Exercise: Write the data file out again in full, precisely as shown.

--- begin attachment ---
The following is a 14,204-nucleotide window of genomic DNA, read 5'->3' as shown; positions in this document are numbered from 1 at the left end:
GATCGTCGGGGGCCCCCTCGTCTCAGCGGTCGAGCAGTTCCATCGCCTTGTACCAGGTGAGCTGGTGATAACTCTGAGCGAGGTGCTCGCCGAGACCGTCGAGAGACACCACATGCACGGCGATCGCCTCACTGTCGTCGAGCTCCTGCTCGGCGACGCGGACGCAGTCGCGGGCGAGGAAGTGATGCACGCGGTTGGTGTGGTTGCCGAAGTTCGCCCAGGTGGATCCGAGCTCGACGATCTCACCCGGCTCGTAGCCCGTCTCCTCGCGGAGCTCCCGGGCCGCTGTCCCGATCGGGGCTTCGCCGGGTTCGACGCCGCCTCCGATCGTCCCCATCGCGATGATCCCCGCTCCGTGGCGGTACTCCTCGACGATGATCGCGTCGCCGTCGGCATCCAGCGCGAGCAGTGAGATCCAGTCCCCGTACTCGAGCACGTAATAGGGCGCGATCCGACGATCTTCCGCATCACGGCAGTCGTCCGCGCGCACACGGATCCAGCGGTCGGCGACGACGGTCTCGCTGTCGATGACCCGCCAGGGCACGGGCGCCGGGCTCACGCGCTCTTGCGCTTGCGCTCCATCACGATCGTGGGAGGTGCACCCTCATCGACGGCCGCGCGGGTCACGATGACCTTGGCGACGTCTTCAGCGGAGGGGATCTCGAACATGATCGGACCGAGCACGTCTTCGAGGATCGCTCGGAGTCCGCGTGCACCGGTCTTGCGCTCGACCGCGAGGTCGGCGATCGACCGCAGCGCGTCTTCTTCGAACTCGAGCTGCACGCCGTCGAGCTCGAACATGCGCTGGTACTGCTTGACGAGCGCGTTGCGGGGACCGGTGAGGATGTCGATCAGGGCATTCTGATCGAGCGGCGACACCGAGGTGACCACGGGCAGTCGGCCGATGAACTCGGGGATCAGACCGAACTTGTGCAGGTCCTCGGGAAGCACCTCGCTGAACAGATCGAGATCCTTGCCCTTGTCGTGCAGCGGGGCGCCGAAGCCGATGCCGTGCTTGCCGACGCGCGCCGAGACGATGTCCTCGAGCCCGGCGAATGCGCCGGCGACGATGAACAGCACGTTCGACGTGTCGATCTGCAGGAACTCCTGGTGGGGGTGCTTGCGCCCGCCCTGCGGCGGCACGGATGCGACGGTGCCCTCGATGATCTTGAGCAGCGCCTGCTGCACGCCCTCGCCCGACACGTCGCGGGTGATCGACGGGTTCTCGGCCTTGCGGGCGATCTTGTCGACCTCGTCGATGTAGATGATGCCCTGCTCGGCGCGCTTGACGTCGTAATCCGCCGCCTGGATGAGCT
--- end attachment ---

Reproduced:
The following is a 14,204-nucleotide window of genomic DNA, read 5'->3' as shown; positions in this document are numbered from 1 at the left end:
GATCGTCGGGGGCCCCCTCGTCTCAGCGGTCGAGCAGTTCCATCGCCTTGTACCAGGTGAGCTGGTGATAACTCTGAGCGAGGTGCTCGCCGAGACCGTCGAGAGACACCACATGCACGGCGATCGCCTCACTGTCGTCGAGCTCCTGCTCGGCGACGCGGACGCAGTCGCGGGCGAGGAAGTGATGCACGCGGTTGGTGTGGTTGCCGAAGTTCGCCCAGGTGGATCCGAGCTCGACGATCTCACCCGGCTCGTAGCCCGTCTCCTCGCGGAGCTCCCGGGCCGCTGTCCCGATCGGGGCTTCGCCGGGTTCGACGCCGCCTCCGATCGTCCCCATCGCGATGATCCCCGCTCCGTGGCGGTACTCCTCGACGATGATCGCGTCGCCGTCGGCATCCAGCGCGAGCAGTGAGATCCAGTCCCCGTACTCGAGCACGTAATAGGGCGCGATCCGACGATCTTCCGCATCACGGCAGTCGTCCGCGCGCACACGGATCCAGCGGTCGGCGACGACGGTCTCGCTGTCGATGACCCGCCAGGGCACGGGCGCCGGGCTCACGCGCTCTTGCGCTTGCGCTCCATCACGATCGTGGGAGGTGCACCCTCATCGACGGCCGCGCGGGTCACGATGACCTTGGCGACGTCTTCAGCGGAGGGGATCTCGAACATGATCGGACCGAGCACGTCTTCGAGGATCGCTCGGAGTCCGCGTGCACCGGTCTTGCGCTCGACCGCGAGGTCGGCGATCGACCGCAGCGCGTCTTCTTCGAACTCGAGCTGCACGCCGTCGAGCTCGAACATGCGCTGGTACTGCTTGACGAGCGCGTTGCGGGGACCGGTGAGGATGTCGATCAGGGCATTCTGATCGAGCGGCGACACCGAGGTGACCACGGGCAGTCGGCCGATGAACTCGGGGATCAGACCGAACTTGTGCAGGTCCTCGGGAAGCACCTCGCTGAACAGATCGAGATCCTTGCCCTTGTCGTGCAGCGGGGCGCCGAAGCCGATGCCGTGCTTGCCGACGCGCGCCGAGACGATGTCCTCGAGCCCGGCGAATGCGCCGGCGACGATGAACAGCACGTTCGACGTGTCGATCTGCAGGAACTCCTGGTGGGGGTGCTTGCGCCCGCCCTGCGGCGGCACGGATGCGACGGTGCCCTCGATGATCTTGAGCAGCGCCTGCTGCACGCCCTCGCCCGACACGTCGCGGGTGATCGACGGGTTCTCGGCCTTGCGGGCGATCTTGTCGACCTCGTCGATGTAGATGATGCCCTGCTCGGCGCGCTTGACGTCGTAATCCGCCGCCTGGATGAGCT